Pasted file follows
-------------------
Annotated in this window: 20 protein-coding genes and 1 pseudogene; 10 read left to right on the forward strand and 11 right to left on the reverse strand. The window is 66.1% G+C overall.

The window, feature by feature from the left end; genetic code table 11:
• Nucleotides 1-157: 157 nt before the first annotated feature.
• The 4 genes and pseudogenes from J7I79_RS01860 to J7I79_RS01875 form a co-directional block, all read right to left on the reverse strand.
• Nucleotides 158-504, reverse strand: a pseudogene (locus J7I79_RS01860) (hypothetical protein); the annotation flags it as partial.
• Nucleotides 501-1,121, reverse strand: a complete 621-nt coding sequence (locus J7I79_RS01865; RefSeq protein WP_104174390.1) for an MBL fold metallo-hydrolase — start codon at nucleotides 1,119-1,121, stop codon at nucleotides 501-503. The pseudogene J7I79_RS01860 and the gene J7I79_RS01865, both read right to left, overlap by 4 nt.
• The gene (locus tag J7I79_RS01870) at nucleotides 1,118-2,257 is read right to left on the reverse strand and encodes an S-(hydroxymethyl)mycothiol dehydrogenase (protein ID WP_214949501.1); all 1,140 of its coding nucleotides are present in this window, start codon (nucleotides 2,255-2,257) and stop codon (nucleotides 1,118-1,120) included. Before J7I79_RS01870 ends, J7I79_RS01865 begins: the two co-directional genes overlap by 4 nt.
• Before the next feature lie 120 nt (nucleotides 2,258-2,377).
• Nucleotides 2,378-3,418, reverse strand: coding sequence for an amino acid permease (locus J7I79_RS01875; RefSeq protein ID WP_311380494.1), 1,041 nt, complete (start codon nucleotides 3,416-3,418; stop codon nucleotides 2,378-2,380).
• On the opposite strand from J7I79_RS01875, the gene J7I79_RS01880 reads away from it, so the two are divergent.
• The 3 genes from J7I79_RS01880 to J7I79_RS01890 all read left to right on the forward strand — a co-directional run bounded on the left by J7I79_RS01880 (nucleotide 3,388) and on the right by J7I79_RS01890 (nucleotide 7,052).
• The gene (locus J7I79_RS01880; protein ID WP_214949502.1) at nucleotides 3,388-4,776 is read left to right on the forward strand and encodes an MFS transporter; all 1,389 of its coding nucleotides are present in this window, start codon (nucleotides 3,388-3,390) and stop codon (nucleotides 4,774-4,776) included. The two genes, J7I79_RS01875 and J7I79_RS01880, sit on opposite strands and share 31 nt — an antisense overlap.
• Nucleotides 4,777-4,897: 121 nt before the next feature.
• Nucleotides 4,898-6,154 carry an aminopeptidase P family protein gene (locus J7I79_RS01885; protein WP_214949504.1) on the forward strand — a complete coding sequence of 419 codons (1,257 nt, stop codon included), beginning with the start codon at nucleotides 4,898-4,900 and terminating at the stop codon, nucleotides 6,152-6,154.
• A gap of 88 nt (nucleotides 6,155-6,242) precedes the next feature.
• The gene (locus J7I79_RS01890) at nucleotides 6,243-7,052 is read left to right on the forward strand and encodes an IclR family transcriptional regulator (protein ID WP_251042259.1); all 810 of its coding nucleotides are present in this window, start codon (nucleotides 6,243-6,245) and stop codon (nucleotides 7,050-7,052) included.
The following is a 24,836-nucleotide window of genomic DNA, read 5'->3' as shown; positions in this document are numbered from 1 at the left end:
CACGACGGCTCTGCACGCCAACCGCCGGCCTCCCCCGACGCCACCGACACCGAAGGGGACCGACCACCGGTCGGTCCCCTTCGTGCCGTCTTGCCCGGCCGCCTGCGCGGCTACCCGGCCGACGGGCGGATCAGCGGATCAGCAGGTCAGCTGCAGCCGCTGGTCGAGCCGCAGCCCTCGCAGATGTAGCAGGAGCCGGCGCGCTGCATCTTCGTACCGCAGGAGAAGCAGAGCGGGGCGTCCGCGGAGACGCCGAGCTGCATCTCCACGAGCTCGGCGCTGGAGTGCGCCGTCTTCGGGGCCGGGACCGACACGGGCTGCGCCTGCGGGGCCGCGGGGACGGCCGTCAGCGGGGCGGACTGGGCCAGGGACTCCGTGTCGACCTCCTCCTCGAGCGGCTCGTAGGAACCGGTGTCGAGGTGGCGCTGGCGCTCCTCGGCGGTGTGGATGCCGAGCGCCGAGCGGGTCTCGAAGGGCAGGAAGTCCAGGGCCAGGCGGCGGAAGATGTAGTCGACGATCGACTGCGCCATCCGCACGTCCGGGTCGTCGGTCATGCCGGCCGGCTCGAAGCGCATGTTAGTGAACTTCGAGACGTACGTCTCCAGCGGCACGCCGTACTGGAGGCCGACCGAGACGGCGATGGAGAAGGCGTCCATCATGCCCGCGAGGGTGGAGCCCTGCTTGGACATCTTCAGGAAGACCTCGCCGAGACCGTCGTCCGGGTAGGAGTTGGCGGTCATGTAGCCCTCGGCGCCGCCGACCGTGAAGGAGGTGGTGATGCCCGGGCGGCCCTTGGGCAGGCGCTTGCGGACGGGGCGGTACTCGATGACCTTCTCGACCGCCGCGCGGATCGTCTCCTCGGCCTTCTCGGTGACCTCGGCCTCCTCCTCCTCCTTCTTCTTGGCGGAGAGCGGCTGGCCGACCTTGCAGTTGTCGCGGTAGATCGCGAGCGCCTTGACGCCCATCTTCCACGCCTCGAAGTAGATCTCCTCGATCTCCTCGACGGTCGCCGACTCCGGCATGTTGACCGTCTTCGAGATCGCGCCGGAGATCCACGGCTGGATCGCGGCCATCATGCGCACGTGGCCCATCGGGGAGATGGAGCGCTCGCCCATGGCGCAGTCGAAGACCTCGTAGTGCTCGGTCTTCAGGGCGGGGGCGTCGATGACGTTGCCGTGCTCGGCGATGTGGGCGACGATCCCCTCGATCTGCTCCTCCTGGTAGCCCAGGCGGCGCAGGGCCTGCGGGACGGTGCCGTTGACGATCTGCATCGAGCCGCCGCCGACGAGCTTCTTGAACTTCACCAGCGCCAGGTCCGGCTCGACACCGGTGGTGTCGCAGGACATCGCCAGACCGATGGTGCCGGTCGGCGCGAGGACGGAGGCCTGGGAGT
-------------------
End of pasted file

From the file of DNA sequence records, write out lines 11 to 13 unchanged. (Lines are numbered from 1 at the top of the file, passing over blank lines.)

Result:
• The 3 genes from J7I79_RS01880 to J7I79_RS01890 all read left to right on the forward strand — a co-directional run bounded on the left by J7I79_RS01880 (nucleotide 3,388) and on the right by J7I79_RS01890 (nucleotide 7,052).
• The gene (locus J7I79_RS01880; protein ID WP_214949502.1) at nucleotides 3,388-4,776 is read left to right on the forward strand and encodes an MFS transporter; all 1,389 of its coding nucleotides are present in this window, start codon (nucleotides 3,388-3,390) and stop codon (nucleotides 4,774-4,776) included. The two genes, J7I79_RS01875 and J7I79_RS01880, sit on opposite strands and share 31 nt — an antisense overlap.
• Nucleotides 4,777-4,897: 121 nt before the next feature.